Frequently Asked Questions
The empty namespaces are for the most part representative of the parts of the framework
which are either only available under a commercial license or simply have not been released
They are there so that you can see whats missing...
Some of the namespaces, like , and
will probably be released under the GPL once ive tidied
them up and sorted out all the issues.
I deliberately wanted to keep the size and complexity of the first release to a minimum.
Reason comes with a standard makefile for use with GNU make on Unix/Linux/BSD and a visual studio
project file for Windows XP/NT/2000. But you can also set up your own project using an environment
like Eclipse very easily.
All the source code to Reason is in a single /src folder, and the libraries
are also easily accessible in /lib/name/lib and /lib/name/include.
If your using the makefile, the default target builds an executable. But you will need to build the
dependencies first using "make depend". To build a library use "make library".
It should build on any version of GCC > 3.3. Use "gcc --version" to check which
version you have.
Drop me an email with your code or suggestions.
But please be aware that this is a work in progress. Whilst i am working out the details of the
dual licensing scheme i would have to ask that you revoke any copyright that you have over contributions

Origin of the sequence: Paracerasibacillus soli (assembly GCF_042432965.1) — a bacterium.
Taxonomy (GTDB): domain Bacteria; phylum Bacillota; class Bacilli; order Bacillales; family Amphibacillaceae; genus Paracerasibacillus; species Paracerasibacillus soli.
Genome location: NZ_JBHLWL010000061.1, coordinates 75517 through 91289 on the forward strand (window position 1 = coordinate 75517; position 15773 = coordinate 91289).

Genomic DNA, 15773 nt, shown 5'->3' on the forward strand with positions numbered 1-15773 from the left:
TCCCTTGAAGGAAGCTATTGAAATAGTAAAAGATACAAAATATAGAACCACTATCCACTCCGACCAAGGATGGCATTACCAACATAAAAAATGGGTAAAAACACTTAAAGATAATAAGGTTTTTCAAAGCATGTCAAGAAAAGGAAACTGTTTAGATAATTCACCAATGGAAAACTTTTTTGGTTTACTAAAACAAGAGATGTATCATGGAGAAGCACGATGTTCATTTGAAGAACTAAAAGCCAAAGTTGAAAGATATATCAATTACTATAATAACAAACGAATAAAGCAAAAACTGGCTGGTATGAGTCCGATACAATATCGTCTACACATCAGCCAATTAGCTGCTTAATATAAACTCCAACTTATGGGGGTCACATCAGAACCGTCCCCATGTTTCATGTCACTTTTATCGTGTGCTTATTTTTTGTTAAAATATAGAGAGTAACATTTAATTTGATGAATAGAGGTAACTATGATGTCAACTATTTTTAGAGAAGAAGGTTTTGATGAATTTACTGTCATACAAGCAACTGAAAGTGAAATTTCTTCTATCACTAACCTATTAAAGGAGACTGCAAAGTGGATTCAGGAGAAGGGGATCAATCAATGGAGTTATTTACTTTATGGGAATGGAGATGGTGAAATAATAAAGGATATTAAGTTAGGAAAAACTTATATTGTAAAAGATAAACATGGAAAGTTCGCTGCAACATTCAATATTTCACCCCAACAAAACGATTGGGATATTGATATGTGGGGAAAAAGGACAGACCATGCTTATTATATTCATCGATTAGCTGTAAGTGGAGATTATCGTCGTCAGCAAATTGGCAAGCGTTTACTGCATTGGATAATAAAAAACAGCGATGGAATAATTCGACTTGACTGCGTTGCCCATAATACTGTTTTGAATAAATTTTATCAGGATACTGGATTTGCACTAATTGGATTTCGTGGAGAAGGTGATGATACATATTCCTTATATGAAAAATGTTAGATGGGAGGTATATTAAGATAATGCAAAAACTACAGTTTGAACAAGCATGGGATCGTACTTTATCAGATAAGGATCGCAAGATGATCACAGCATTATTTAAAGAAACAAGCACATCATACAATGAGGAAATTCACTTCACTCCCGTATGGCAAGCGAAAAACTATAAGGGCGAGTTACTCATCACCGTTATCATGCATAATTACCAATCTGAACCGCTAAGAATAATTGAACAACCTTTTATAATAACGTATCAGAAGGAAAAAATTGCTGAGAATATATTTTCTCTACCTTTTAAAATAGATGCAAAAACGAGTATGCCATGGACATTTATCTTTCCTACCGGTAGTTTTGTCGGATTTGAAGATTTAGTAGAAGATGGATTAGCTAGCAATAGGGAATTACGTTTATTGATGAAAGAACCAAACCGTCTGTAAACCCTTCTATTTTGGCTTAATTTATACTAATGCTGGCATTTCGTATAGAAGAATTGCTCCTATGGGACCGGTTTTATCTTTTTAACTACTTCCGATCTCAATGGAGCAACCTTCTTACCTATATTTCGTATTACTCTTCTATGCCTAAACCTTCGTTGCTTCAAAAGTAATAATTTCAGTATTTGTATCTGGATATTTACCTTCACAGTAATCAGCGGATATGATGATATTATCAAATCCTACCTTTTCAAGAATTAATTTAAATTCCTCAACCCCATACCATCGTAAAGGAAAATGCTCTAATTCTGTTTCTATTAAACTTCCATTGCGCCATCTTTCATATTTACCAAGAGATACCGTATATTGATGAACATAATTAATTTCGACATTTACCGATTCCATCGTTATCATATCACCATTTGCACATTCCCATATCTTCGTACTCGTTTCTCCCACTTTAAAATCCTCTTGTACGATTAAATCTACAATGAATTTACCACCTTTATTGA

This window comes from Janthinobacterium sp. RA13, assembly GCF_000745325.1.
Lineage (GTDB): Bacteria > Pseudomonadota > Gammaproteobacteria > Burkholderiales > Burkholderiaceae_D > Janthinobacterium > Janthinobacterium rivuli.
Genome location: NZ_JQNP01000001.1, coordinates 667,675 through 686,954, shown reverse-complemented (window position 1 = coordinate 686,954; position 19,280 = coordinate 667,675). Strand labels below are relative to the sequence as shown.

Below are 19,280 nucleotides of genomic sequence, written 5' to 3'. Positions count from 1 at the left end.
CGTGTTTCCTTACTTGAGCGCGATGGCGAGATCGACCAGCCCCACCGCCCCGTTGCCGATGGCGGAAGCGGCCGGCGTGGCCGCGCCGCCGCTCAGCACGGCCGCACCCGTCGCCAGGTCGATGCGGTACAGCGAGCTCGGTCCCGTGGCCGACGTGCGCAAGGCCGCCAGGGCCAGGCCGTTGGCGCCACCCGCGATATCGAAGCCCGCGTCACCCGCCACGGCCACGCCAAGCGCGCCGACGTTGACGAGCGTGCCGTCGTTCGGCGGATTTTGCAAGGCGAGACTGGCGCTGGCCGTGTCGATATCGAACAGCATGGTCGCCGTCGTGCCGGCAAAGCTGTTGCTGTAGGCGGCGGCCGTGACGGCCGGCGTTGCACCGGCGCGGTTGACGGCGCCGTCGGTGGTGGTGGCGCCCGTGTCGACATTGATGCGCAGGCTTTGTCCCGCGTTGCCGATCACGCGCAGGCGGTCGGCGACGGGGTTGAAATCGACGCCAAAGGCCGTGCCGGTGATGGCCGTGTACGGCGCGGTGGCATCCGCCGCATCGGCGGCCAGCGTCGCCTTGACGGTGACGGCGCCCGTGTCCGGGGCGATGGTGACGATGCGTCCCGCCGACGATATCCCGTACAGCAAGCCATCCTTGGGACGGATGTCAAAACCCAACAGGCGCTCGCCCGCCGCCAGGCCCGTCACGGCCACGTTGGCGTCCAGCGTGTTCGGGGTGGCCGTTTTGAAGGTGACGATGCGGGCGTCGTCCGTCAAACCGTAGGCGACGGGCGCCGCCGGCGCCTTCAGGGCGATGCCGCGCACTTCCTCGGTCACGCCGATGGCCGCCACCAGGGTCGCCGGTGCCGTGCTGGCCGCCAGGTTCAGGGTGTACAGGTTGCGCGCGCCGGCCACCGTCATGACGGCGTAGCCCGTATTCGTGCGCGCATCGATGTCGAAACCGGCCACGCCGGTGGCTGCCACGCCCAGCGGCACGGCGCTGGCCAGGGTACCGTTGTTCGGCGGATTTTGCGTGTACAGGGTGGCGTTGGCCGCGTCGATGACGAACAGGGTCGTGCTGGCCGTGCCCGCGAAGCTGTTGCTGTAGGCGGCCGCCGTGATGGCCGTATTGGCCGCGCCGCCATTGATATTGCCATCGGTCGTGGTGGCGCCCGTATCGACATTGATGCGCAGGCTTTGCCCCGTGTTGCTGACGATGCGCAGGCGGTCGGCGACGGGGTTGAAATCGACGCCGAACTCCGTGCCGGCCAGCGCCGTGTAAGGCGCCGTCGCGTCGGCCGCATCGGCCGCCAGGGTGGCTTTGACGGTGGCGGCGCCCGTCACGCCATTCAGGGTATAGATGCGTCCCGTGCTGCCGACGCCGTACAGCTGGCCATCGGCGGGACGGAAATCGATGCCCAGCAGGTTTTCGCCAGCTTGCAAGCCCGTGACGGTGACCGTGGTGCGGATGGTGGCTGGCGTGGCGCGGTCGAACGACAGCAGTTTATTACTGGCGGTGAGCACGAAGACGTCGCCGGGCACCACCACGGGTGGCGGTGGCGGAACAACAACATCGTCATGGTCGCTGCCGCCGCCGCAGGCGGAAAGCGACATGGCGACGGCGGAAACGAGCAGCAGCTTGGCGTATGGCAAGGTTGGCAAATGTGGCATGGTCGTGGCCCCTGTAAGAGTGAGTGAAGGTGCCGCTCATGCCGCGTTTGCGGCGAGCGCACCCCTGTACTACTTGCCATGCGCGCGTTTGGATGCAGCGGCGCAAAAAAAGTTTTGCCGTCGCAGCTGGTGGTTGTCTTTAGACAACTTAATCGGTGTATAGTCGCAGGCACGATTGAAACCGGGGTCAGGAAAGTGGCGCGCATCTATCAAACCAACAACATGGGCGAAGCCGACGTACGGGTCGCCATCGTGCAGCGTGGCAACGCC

that you make.
In the future i would like to be able to offer a percentage of any income, say 10-20% to an open source
organisation such as the Free Software Foundation in exchange for copyright.
I know this is a delicate issue, but i think its unusual for a framework like this to be produced by
one person and i have to juggle my desire to go open source with the need to pay my rent and uphold
existing commercial commitments which have allowed me to get where i am.
I don't have a day job, i am lucky enough that this is what i do full time.
The plan at the moment is use a flat rate license of around 10
pounds (GBP) per individual/employee per year.
Yes, that is extremely cheap.
This model keeps the commercial code very close to being donation ware
for most users. Only large corporations would pay hefty fees, and for
open source purists hopefully it is so close to being spare change
that it will not scare you away.
Licenses would be non-transferable and fees would not change without 1 years notice. And of course, they would
always be negotiable if a fixed price is required for long term projects.
But feel free to give me your comments and suggestions if you don't like this scheme.